Recently my cousin decided to go natural. She is the daughter of Uncle Old School. The day before yesterday we were laughing (on facebook) about how he is starting to give her grief. Saying "you need to do something about this mess." She also told me how my mother gave her a nice compliment in front of him. My cousin is in her 30's and moved to NY. But when ever she comes in town we are always laughing about how he says something ignorant. By now everyone else in the family accepts us, we are the only one's (so far) in the family who are natural. My mom (she used to be real old school but she has since opened her eyes) is natural but it's under a wig, I try to talk her in to getting locs they would look so nice since she has silver hair, she looks at me "mwen mem sa!" I can't really translate that but it's her saying "hell no." (oh well worth a try) Both my cousin and my mom say that I inspired them to go natural.
    Uncle Old School, say what you want, but I'm an inspiration

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    I am Haitian (American born) and even though I am...

    I totally agree with what you said and I too see it everyday myself.

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    ^^ wyclef!!

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    Or the Boukman Eksperyans crew (though not sure they'd like the organic locs)

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    Quote:
    "mwen mem sa!" I can't really translate that but it's her saying "hell no."
    ROFL! That is EXACTLY what it means XD

    I love this thread. I'm not loc'd but I get the same thing. I usually leave my protective styles in for 2 weeks. After 2 days my twists get fuzzy and after 2 weeks, they might as well be baby locs. (One time I had my twists in for 5 days and complimented a woman on her locs. Her response: "I like yours too!") Every time I wear twists my grandma gets all flustered and says I look like "a rasta."

    The most ridiculous time was when she was in the hospital and she said that her dying wish is for me to get a perm. *rolls eyes* (She wasn't dying.)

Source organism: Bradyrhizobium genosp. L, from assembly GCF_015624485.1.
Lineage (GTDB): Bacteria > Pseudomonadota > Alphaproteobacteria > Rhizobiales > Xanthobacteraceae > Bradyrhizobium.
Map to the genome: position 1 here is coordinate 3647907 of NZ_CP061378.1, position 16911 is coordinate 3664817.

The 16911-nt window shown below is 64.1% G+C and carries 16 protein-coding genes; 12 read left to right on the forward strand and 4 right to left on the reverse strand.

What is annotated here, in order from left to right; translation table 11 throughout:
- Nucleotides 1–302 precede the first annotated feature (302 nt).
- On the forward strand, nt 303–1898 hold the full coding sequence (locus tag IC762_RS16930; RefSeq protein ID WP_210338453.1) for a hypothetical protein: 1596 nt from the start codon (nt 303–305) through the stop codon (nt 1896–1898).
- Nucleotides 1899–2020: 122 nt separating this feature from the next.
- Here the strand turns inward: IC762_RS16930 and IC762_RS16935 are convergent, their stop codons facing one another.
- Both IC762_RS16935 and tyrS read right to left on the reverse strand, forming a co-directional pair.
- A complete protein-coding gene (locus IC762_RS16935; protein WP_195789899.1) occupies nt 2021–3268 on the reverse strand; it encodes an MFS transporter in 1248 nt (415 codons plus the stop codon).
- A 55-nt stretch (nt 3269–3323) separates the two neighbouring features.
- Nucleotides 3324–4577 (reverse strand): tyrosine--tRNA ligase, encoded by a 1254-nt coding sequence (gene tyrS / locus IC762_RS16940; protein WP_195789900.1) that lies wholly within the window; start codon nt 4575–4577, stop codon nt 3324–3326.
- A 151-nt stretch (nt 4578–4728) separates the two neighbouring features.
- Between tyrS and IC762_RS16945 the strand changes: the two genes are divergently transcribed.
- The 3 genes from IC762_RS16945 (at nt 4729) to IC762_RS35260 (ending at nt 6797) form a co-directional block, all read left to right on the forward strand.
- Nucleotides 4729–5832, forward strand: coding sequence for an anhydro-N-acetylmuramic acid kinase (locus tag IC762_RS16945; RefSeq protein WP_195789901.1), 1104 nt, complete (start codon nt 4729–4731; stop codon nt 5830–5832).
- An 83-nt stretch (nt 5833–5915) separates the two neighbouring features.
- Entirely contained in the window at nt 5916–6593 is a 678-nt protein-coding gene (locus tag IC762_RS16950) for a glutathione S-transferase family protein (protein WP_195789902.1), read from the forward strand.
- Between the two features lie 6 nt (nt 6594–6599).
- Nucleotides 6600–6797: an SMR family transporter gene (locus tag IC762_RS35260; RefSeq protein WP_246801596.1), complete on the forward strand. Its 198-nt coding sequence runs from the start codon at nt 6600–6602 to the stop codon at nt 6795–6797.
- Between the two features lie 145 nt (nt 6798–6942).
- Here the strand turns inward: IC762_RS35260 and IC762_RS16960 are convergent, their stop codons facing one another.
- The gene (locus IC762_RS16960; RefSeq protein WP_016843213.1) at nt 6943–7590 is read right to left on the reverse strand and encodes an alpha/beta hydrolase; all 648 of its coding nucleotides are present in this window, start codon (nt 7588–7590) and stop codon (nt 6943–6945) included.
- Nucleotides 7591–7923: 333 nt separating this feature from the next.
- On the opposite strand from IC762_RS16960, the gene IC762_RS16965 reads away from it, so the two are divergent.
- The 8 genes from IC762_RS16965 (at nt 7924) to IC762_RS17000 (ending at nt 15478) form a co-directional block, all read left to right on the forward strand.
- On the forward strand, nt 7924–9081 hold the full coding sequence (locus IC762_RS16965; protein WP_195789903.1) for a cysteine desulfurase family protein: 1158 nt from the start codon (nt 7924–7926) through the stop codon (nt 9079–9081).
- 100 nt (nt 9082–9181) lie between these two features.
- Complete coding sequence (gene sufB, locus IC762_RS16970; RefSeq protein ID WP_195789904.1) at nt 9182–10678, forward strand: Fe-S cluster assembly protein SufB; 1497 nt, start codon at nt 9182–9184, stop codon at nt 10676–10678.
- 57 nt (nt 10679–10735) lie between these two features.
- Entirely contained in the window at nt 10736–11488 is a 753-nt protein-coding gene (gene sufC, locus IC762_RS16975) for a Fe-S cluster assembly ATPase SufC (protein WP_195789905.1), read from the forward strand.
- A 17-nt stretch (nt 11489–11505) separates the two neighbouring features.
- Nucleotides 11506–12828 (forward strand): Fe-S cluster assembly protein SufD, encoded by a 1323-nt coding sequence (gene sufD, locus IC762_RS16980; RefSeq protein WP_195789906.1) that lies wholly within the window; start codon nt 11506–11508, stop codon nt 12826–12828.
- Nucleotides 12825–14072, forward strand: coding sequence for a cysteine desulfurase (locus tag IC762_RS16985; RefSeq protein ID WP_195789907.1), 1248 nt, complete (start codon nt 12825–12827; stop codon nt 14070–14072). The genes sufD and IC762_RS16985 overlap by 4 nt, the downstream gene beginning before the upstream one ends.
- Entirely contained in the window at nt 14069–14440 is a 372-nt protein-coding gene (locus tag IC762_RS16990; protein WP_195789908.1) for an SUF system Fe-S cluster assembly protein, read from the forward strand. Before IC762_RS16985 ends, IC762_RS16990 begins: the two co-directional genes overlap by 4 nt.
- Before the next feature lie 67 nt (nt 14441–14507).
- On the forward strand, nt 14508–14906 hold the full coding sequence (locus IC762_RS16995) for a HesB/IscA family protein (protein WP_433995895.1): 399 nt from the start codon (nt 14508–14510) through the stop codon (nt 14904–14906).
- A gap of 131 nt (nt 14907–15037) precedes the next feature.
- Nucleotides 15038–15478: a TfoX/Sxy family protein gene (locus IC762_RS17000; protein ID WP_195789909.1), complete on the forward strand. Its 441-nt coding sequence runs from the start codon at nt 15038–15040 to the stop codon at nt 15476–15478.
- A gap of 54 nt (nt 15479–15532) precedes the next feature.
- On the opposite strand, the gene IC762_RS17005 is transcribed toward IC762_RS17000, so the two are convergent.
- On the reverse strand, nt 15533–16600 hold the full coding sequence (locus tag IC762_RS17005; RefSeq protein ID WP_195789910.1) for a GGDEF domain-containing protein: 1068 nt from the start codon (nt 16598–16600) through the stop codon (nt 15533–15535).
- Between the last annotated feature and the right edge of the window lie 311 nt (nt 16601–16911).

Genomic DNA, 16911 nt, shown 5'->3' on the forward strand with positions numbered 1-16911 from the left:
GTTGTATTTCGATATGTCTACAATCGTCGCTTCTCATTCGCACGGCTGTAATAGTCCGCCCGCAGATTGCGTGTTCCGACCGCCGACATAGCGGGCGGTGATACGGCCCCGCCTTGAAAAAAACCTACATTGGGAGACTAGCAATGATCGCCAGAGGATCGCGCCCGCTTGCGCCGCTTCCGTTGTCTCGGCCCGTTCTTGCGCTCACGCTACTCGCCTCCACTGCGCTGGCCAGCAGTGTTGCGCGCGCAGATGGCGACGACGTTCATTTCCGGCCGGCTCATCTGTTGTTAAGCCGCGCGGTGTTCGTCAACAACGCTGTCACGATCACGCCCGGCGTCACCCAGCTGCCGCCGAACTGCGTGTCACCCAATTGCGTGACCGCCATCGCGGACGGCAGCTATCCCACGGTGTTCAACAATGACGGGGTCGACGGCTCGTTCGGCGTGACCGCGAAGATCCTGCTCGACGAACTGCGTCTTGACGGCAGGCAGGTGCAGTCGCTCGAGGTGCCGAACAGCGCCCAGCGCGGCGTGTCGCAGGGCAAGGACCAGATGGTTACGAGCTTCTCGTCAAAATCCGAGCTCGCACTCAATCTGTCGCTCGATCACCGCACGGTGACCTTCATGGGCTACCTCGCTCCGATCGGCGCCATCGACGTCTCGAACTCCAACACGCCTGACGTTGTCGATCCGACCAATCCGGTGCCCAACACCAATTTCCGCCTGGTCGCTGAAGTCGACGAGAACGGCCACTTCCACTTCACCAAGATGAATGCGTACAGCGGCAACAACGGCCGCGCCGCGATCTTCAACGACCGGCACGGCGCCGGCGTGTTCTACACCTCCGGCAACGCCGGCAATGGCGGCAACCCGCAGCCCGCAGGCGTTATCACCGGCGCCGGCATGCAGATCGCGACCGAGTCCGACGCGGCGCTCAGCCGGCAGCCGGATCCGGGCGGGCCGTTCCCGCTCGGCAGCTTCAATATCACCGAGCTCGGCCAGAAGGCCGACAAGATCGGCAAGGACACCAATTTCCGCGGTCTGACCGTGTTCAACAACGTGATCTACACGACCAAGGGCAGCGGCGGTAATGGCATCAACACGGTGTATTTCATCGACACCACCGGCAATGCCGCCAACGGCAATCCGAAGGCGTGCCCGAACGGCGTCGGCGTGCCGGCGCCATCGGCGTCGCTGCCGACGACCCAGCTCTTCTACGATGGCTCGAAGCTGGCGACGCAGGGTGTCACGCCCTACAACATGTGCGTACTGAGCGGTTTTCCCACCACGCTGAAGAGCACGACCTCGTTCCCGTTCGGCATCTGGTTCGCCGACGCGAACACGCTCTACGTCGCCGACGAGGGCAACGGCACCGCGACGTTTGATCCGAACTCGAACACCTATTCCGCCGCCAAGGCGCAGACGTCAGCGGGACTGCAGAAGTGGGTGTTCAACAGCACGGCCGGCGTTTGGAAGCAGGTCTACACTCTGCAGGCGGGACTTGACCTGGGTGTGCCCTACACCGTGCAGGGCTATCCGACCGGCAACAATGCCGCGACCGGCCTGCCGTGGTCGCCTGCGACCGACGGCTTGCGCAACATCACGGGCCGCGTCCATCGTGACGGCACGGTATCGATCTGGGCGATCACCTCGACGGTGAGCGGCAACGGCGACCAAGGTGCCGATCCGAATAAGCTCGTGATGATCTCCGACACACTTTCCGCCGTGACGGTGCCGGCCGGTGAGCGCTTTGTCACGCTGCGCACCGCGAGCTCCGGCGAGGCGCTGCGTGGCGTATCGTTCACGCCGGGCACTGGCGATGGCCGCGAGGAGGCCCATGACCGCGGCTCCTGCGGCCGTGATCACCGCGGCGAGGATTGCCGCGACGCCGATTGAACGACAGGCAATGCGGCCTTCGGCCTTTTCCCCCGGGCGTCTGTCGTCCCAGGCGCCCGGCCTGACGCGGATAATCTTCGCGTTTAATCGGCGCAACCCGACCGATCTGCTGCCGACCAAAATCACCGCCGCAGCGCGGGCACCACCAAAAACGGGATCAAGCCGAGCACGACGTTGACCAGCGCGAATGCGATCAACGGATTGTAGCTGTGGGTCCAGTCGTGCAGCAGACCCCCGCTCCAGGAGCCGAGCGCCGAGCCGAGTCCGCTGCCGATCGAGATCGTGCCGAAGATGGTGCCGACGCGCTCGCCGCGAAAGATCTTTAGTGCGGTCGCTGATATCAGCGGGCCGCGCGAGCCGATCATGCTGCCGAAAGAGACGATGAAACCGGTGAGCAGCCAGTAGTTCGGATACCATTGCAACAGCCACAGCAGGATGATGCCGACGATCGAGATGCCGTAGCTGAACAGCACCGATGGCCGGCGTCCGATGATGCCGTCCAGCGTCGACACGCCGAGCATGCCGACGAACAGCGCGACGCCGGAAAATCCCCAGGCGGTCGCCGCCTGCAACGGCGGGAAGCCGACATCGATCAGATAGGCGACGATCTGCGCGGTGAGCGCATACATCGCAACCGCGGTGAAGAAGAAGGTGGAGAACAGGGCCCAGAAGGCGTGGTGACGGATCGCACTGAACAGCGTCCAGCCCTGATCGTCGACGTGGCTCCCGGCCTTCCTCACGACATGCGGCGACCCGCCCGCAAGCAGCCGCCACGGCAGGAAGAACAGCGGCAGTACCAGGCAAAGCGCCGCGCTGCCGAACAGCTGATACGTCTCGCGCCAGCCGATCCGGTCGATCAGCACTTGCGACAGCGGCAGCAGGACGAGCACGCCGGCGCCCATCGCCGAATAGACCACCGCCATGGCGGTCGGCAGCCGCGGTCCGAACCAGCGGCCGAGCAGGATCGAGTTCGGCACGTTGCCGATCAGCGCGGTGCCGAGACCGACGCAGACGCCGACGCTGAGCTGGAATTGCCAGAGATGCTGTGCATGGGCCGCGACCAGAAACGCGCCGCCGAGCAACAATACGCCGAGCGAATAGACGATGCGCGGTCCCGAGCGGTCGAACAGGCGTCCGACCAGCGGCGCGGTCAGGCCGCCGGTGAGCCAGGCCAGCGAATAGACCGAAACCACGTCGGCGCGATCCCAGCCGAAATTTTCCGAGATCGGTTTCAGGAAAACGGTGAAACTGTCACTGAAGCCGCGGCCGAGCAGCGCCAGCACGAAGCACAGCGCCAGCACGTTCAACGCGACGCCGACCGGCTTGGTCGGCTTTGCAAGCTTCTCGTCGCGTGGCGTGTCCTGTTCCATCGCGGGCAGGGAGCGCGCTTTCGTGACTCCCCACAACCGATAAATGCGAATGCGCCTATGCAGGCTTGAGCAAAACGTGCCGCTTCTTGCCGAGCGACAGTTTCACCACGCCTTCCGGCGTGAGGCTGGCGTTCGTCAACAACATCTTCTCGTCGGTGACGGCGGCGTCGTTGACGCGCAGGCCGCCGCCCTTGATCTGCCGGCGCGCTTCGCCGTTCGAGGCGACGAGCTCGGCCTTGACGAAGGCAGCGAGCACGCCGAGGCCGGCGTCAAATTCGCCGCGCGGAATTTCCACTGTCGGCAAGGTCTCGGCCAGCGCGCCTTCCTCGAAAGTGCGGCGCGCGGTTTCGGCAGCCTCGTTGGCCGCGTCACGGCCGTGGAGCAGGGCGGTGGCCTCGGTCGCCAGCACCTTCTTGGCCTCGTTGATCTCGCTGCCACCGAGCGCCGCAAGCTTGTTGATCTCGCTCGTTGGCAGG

She's getting better though. She is very impressed with my braiding and even asked me to braid her hair!

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    My parents acted like they didnt even know what I was doing with my hair, bc I was natural for so long before I loced..but after a few months that my mom noticed i wasnt taking out my 2 strands she was like "o yea wap byen manae".. Meaning must be nice!! That's the most comment I ever got from her, besides when my cous said she loved my locs my mom quickly stated she was into it, LMAO!!!

    Got to love them, but no issues though!!

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    I remember going to a museum with my mom wearing a messy wash and go. Not only did she not say a word, she absentmindedly picked lint out of my hair while we were waiting for my sister to show up

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    ^^ Yeah, my mummy is getting to that point more and more. Lucky for her I've been investing in hair accessories which she seems to like. She sort of resigned herself to the fact I have locs. Now she's just dealing with the fact that I'm a freeformer. That's a really tough sell for her. I don't blame her actually on this--I transitioned for a year before I went straight into freeforming. She's like, you can have locs but at least make sure they're "neat." She keeps saying.."Ou pah weh moun ap gadeh ou." (You don't know people are looking at you?" Oy. I'm like I don't care. But...as I stated earlier and I"m sure you ladies know...Haitians really really care about appearances.

    I'm really glad there are a lot of us out here.

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    Loving the creole in this thread--LOL! We must all be family--LOL!

    My mom is always offering to comb my hair and telling me to be careful or it will turn into DREADlocks (insert heavy Haitian accent).

    The other day my sister was about to go into a whole speech about how that's the entire point, but I held up my hand and stopped her. What for? In another year I'll be 40 years old.